Judges Have a Crucial Role in Promoting Lawyer Wellness

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The practice of law can be a bruising, competitive profession, especially for litigators. Competition for clients, competition for advancement within the law firm, competition in the courtroom, and the overarching stress of attempting to wring positive outcomes out of stressful problems all take their toll on a lawyer’s physical and mental well-being — a fact that the legal profession has only lately begun to address.

We’ve previously written on the disparate and harmful impact wellness issues have on women in the law and on the ethical pitfalls that await attorneys who compromise their physical and mental health in order to meet what they believe are their professional obligations to employers and clients. It’s little surprise that 29% of attorneys disciplined by the Illinois Supreme Court Attorney Registration & Disciplinary Commission in 2020 identified mental impairment or substance abuse as a contributor to their alleged ethical lapses.

And, of course, responding to the ongoing COVID-19 pandemic has exacerbated the stress that normally attends the practice of law.

So far, state attorney regulators and bar groups have addressed the lawyer wellness problem with a somewhat uniform set of policy prescriptions: raising awareness, providing educational resources, and giving legal employers the tools to identify and ameliorate lawyer wellness problems within the firm.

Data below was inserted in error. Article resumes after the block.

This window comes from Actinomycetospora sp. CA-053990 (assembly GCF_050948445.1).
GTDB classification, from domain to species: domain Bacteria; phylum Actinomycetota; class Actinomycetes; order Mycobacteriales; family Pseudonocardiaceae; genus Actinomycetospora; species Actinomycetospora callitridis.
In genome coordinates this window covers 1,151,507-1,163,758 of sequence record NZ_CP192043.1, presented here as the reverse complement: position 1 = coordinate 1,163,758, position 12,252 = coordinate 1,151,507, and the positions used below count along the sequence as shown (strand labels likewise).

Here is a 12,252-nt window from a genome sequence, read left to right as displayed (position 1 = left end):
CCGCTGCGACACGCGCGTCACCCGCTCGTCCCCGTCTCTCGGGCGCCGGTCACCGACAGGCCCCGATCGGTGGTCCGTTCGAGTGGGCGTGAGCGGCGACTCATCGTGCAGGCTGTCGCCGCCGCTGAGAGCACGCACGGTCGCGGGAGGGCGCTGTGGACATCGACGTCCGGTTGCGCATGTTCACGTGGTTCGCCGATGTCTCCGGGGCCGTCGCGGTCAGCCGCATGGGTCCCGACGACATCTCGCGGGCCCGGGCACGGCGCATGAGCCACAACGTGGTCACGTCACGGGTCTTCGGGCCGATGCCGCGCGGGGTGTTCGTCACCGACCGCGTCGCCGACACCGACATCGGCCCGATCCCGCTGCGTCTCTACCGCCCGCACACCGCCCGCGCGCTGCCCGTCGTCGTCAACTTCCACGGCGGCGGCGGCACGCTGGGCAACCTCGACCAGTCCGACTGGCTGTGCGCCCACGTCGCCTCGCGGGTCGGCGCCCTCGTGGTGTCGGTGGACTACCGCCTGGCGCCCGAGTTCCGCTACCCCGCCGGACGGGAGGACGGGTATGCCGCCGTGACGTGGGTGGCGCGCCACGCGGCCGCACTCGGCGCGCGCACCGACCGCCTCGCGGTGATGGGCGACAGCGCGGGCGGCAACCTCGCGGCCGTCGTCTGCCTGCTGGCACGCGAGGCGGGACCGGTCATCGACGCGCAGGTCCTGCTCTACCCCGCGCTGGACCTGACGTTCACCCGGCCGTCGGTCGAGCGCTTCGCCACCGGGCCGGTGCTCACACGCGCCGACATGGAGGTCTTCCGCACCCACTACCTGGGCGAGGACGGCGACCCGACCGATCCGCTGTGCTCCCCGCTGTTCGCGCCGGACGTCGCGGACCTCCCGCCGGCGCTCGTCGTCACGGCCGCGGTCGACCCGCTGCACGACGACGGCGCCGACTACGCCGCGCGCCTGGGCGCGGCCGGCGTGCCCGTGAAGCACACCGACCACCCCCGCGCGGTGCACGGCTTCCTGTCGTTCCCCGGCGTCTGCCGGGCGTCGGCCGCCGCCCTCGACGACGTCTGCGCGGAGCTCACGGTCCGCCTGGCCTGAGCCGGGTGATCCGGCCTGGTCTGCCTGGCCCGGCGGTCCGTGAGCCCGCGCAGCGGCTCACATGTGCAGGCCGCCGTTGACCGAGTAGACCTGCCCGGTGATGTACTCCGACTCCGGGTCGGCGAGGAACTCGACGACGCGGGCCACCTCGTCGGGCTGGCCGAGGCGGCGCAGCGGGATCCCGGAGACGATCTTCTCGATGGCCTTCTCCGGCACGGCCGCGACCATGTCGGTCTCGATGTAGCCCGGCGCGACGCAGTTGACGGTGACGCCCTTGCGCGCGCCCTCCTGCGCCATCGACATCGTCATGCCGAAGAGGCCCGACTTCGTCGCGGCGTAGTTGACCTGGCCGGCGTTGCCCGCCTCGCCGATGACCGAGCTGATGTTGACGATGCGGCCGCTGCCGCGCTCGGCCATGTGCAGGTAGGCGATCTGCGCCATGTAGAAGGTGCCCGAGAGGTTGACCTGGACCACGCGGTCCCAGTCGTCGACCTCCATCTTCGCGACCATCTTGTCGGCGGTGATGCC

In its groundbreaking 2017 report, The Path to Lawyer Well-Being: Practical Recommendations for Positive Change (PDF), the American Bar Association’s National Task Force on Lawyer Well-Being recognized that judges also have a role to play in promoting the well-being of the attorneys and litigants who appear in their courtrooms. Their recommendations for the judiciary, however, were limited to maintaining courtroom decorum and de-escalating litigation-related hostilities.

To the extent that judges have been enlisted in the lawyer wellness battle, so far their recommended roles have been to take steps to promote civility in their courtrooms and to consider making referrals to mental health professionals when they observe impaired lawyers in court.